The Genetic Basis of Ornaments in Male Swordtail Fishes


Scientists have found the genetic basis of ornaments in male swordtail fishes

Males of many species have striking and beautiful ornamentation, which are, aside from helping find female mates, otherwise impractical. Scientists mapped these ornaments’ genetic bases in fish.

Nature has innumerable examples of ornaments from mostly the males of various species. Such examples include peacock tail feathers, male rhinoceros beetle horns, and deer antlers.

Superficially, these may be disadvantages because they make their owners easily detectable by predators. Colorful plumage makes them conspicuous, and large antlers hinder a quick escape in forests. This made male ornamental evolution fascinating to scientists.

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Charles Darwin speculated on the evolutionary uses of these energy-intensive, exaggerated, and harmful features. He demonstrated his idea of sexual selection in swordtail fish (scientific name Xiphophorus hellerii) and thought that if females prefer mating with males which have striking ornaments, these traits could have established evolutionarily even if they had survival disadvantages for males.

New genetic study on swordtails

The Genetic Basis of Ornaments in Male Swordtail Fishes

(Photo : Wikimedia Commons )
A male swordtail (Xiphophorus hellerii) fish.Scientists have found the genetic basis of ornaments in male swordtail fishes.

US and Würzburg, Constance scientists successfully found the genetic bases for Xiphophorus male ornamentation. They identified the genes responsible for the ornamental trait’s development in these fishes. They suggested that the gene is also important for neuronal brain processes

The researchers published this new study in Current Biology. Lead study author and University of Würzburg Department of Developmental Biochemistry senior professor Manfred Schartl says that the swordtail’s “sword” is the tail fin’s lower edge extension in the male that develops at puberty. It may have a length equal to its body in certain species. It is disadvantageous because it attracts predators and reduces swimming performance, thus obstructing a successful escape.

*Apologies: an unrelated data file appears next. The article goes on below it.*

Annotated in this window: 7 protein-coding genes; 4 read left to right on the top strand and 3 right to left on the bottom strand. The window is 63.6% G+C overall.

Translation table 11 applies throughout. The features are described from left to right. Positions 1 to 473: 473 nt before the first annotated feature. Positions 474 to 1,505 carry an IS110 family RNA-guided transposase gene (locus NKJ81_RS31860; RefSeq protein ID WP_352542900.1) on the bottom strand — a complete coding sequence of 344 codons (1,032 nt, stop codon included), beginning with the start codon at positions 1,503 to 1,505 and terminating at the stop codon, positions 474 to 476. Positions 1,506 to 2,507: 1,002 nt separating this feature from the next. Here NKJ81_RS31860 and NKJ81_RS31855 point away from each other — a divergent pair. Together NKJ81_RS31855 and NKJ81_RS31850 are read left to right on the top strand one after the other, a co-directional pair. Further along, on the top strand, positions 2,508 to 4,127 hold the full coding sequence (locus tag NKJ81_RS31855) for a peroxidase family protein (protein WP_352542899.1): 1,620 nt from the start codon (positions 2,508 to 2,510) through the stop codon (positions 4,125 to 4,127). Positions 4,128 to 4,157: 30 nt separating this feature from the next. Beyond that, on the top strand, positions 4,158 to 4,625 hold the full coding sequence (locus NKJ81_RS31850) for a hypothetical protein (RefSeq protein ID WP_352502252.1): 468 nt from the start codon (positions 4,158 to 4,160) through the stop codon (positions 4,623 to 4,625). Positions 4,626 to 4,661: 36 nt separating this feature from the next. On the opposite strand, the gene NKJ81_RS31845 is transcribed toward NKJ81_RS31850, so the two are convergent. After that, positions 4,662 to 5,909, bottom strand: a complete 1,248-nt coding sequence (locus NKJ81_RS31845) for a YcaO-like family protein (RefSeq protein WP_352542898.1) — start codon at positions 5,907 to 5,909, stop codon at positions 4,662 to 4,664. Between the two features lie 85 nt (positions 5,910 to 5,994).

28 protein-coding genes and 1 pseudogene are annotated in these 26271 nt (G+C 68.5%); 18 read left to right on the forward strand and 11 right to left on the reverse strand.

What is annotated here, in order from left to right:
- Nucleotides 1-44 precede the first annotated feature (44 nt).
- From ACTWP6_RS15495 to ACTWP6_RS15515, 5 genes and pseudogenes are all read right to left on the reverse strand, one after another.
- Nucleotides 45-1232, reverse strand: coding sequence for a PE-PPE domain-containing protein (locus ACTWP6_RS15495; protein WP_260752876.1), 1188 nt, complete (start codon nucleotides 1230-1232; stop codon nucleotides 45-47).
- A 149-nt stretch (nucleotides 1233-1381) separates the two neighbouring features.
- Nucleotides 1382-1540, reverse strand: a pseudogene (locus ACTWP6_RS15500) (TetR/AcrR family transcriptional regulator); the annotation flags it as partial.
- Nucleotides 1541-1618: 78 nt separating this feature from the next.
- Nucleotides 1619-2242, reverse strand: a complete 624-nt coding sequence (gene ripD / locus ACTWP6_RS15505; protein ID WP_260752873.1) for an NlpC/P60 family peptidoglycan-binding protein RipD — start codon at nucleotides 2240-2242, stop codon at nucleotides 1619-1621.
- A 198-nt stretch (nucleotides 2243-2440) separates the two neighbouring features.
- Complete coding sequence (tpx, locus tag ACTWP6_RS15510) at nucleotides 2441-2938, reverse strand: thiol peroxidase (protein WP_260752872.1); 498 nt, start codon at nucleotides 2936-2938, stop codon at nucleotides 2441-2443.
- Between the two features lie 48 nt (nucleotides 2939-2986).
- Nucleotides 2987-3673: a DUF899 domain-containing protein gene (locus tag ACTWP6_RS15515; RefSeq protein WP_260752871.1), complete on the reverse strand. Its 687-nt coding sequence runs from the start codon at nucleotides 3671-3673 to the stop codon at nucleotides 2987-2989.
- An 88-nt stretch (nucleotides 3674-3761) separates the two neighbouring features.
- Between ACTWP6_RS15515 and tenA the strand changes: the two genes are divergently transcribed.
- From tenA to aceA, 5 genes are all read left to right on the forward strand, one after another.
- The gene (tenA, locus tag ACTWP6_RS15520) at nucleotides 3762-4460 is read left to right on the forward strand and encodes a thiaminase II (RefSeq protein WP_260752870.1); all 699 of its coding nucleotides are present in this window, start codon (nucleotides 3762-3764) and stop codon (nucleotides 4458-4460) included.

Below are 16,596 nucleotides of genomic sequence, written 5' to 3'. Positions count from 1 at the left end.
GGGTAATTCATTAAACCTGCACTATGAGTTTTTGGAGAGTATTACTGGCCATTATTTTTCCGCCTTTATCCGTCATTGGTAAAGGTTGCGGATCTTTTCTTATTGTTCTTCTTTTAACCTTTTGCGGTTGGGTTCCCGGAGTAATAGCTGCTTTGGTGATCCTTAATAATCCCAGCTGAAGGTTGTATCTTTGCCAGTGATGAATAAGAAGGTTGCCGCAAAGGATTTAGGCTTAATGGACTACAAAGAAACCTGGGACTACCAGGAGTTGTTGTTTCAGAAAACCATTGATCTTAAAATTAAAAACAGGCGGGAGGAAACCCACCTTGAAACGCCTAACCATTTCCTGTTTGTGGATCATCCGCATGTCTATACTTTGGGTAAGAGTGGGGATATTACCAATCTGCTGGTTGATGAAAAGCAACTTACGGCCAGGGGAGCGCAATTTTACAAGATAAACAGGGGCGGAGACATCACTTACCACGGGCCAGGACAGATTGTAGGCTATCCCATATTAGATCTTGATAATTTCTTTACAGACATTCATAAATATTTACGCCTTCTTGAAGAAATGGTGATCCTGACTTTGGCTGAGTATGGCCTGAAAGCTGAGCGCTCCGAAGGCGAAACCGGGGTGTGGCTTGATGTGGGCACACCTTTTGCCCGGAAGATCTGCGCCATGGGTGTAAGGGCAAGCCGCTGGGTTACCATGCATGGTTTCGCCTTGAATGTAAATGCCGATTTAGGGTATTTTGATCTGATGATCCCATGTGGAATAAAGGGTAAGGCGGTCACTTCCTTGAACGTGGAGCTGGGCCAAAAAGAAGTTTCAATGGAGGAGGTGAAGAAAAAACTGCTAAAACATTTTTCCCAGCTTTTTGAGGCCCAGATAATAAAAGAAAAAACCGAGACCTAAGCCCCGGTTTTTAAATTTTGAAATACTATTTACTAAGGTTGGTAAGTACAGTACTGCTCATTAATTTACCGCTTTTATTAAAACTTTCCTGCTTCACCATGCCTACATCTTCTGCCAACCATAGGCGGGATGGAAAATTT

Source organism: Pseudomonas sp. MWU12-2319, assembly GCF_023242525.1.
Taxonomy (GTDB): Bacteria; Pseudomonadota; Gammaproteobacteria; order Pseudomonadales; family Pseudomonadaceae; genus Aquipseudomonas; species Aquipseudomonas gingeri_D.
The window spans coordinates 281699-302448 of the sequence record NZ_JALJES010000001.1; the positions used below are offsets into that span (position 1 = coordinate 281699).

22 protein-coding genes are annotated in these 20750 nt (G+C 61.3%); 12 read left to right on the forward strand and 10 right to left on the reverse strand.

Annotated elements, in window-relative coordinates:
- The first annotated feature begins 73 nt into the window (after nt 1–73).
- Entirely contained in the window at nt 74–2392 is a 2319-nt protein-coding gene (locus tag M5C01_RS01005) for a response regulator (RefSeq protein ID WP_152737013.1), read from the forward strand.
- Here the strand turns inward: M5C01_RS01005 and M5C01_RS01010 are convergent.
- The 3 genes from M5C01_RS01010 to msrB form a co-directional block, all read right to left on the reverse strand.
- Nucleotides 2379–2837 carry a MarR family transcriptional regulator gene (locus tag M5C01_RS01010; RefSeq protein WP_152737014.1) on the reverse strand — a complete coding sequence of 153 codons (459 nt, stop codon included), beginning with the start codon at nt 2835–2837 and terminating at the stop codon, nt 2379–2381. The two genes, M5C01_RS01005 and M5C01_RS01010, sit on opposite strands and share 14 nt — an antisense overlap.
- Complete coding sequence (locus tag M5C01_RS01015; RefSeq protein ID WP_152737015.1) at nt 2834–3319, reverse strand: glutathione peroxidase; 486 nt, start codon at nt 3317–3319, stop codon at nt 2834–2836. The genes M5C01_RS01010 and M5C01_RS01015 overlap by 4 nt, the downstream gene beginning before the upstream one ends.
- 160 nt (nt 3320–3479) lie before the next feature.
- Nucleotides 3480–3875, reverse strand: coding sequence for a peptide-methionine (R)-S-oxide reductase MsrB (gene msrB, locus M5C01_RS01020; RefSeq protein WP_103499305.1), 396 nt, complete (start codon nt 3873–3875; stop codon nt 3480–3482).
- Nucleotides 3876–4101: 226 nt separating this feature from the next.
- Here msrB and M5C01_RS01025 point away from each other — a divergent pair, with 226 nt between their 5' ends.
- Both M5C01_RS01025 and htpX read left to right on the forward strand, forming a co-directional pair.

However, Xiphophorus hellerii females, together with many related species, still prefer mating with male individuals with long swords compared to those with shorter swords.

The researchers pinpointed the genes responsible by looking at the genes which are active in developing the tail fin sword, excluding the fin regions which do not form it.

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According to Schartl, they found 329 genes that are differentially expressed genes in transcriptomes of the sword. Transcriptomes are the entirety of the genes transcribed in cells and tissues active at certain points in time.

Since swords are only present in males, the researchers were able to narrow down the genes to 255 candidates. The researchers then used genetic mapping to correlate sword formation with particular chromosome segments and the candidate genes, leaving only three final candidate genes.

Isolating the responsible gene

The scientists then isolated the gene responsible for sword development as the kcnh8 gene. Schartl says that it codes for a channel for potassium that transmits and processes nervous stimuli.

A gene was recruited during the fish’s evolution for developing its sword approximately 3 to 5 million years in the past. This occurred in early swordtail fish diversification, and the gene’s new function is due to gene regulation changes.

Experiments found that the kcnh8 gene in normal development and with the treatment of male hormones was highly upregulated in sword organization, while it is weakly expressed in other male fin areas and caudal fins of females.

Other studies also showed kcnh8’s genetic basis by demonstrating its expression’s correlation with the length of the sword ornaments in male swordtail fishes.

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Check out more news and information on Animal Mating on Nature World News.

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